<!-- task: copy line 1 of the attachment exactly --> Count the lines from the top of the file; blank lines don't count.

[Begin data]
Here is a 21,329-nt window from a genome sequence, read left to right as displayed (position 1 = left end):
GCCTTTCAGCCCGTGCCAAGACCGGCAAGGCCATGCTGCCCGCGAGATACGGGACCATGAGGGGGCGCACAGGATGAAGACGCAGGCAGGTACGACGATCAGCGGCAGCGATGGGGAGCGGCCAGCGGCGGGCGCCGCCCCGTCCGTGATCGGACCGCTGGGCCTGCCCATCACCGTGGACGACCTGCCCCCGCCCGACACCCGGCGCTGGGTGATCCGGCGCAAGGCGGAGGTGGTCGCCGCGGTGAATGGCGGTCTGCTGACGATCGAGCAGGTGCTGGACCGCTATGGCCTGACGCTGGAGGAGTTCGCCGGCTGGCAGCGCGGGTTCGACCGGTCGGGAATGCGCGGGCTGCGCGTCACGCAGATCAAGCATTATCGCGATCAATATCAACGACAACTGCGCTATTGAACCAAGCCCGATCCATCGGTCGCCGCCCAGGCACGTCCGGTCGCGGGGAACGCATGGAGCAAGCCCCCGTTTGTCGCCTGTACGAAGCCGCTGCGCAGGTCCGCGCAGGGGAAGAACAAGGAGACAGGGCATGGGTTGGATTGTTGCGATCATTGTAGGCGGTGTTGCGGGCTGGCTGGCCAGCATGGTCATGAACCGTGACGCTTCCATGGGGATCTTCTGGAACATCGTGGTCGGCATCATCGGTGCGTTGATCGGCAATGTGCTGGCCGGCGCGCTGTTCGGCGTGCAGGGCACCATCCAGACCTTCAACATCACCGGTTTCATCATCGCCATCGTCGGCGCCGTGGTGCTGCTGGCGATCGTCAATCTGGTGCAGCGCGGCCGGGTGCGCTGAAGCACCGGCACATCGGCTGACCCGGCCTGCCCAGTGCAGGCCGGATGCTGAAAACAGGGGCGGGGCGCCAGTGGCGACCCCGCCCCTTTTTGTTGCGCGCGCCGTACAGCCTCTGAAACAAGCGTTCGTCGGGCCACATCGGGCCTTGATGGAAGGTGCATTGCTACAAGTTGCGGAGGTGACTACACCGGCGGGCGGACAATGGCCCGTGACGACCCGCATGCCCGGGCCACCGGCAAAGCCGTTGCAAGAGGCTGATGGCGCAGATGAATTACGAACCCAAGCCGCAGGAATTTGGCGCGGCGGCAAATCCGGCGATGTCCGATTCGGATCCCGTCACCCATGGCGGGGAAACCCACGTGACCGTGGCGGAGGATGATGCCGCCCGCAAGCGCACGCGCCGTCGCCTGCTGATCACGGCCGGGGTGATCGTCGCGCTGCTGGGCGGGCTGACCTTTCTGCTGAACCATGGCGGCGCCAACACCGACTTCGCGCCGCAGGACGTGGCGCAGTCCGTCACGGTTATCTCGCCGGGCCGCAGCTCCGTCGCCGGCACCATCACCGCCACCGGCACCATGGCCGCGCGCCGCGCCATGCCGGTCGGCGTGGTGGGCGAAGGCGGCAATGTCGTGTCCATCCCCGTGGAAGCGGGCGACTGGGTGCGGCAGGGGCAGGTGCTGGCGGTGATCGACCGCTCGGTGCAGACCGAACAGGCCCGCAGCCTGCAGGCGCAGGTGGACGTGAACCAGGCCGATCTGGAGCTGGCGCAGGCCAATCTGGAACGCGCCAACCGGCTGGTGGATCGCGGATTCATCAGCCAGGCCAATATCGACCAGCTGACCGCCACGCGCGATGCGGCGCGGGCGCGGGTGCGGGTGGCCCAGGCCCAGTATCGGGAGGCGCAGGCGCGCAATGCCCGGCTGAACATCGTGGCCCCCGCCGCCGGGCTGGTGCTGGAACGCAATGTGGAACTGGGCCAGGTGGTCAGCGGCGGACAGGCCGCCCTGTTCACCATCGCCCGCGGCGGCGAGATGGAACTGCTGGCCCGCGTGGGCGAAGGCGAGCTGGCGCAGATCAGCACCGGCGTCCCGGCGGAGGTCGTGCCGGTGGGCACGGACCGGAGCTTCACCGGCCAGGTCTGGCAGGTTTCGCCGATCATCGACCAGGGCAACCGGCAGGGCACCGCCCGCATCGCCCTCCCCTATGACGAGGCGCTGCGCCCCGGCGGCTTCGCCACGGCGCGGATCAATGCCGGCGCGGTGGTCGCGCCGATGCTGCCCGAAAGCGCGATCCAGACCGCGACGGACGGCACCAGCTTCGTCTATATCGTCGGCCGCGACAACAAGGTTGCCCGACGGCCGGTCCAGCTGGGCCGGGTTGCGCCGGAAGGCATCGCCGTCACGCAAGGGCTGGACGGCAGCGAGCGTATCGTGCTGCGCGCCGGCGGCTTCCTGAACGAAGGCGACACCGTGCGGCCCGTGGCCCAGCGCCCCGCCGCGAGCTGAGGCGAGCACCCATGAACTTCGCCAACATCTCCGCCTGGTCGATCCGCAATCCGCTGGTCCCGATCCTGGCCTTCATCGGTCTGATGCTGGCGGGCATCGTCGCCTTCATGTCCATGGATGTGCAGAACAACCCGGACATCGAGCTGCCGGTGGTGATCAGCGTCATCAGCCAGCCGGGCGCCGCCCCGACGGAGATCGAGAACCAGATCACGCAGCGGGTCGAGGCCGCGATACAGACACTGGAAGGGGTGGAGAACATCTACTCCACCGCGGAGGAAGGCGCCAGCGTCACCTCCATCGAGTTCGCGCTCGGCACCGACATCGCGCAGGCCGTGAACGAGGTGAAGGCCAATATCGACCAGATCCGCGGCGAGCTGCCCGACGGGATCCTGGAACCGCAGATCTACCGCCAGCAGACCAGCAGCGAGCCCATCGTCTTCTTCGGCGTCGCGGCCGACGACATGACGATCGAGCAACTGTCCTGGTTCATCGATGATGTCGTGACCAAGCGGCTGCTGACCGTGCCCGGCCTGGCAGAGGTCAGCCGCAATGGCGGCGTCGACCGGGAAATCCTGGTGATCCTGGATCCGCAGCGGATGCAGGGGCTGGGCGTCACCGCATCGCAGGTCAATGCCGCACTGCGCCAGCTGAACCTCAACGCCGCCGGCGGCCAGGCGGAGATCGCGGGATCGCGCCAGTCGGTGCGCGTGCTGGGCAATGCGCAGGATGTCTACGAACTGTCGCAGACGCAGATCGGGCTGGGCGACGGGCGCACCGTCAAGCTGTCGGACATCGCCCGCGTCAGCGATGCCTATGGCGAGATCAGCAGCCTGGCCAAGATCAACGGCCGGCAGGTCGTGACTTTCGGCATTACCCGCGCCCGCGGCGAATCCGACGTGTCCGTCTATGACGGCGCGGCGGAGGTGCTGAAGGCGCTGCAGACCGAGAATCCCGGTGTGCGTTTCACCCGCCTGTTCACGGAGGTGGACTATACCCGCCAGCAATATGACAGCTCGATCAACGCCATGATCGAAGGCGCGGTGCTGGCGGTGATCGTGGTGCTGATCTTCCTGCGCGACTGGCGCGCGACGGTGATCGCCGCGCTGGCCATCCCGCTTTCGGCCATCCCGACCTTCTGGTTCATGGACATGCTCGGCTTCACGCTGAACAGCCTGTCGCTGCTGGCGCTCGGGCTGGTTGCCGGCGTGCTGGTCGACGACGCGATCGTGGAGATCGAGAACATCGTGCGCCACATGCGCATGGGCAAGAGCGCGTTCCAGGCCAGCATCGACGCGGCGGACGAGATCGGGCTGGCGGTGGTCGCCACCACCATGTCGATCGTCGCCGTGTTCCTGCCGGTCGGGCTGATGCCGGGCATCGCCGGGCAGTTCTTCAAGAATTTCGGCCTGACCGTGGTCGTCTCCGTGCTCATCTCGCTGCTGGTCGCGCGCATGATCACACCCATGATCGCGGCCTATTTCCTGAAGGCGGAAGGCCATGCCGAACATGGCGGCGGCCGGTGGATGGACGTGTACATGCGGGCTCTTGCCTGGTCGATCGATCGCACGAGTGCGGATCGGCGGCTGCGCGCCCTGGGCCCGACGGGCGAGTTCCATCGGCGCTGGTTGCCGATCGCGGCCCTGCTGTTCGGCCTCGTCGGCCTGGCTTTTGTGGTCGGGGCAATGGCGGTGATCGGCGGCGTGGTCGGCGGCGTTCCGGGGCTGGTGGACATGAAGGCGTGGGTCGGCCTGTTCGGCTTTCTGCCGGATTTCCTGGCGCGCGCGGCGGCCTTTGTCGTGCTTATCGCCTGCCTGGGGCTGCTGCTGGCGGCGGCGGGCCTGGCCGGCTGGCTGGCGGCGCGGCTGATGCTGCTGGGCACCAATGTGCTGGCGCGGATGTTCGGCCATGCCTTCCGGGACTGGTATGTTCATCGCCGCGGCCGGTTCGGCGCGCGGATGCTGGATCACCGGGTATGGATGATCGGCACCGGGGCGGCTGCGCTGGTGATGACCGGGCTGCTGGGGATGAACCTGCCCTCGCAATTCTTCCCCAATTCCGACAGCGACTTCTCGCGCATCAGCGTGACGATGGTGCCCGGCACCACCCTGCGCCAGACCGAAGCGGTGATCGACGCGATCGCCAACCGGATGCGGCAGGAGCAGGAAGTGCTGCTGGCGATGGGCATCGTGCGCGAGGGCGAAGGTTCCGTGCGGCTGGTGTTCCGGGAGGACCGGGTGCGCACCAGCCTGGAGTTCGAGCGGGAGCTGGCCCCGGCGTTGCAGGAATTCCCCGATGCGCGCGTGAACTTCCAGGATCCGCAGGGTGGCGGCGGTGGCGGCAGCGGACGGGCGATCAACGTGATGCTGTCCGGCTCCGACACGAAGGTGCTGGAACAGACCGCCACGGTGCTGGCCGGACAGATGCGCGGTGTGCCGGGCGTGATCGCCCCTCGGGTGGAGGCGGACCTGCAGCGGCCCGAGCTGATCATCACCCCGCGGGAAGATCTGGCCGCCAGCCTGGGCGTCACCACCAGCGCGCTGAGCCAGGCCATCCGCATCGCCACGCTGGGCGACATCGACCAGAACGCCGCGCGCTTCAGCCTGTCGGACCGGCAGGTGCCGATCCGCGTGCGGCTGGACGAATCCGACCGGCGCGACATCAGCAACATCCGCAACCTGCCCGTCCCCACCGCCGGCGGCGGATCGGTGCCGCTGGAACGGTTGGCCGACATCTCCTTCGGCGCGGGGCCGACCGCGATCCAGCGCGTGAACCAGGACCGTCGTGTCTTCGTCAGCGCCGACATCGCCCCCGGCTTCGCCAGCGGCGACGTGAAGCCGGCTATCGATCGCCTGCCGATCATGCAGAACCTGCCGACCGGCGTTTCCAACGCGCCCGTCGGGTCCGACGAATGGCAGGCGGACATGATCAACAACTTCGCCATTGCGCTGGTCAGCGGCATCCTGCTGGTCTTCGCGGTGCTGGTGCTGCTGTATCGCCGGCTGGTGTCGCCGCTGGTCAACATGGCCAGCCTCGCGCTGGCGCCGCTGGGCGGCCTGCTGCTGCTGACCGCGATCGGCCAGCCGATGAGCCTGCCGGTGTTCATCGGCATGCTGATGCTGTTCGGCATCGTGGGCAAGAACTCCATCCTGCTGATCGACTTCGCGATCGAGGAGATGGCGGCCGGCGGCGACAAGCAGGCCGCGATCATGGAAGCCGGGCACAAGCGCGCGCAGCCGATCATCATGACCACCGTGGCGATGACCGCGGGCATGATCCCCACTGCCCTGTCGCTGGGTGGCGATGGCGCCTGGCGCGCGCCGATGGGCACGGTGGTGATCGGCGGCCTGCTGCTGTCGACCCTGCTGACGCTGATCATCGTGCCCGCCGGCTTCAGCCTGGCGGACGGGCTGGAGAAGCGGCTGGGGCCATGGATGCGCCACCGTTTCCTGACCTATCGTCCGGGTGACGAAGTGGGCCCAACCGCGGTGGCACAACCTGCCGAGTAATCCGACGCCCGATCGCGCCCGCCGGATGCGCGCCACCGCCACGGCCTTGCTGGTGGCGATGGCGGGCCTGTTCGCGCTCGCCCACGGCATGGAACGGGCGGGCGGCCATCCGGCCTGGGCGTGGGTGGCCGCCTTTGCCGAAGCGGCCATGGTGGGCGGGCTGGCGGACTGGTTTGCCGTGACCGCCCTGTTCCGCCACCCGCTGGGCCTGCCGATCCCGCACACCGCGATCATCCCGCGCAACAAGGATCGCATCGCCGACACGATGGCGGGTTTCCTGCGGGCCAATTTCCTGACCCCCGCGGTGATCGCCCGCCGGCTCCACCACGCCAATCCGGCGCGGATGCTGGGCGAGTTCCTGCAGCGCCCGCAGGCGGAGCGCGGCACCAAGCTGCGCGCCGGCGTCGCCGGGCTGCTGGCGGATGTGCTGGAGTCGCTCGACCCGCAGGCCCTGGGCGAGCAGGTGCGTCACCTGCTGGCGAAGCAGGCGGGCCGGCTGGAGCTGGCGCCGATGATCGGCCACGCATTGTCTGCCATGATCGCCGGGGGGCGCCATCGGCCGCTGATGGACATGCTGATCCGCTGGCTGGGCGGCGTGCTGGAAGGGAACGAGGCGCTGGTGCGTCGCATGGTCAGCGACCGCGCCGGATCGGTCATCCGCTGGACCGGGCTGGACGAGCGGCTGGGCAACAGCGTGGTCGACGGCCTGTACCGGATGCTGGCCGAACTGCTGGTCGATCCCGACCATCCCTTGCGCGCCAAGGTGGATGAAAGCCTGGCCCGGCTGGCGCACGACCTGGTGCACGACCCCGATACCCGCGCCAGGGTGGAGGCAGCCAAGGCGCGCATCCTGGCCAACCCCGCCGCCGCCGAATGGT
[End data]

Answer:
Here is a 21,329-nt window from a genome sequence, read left to right as displayed (position 1 = left end):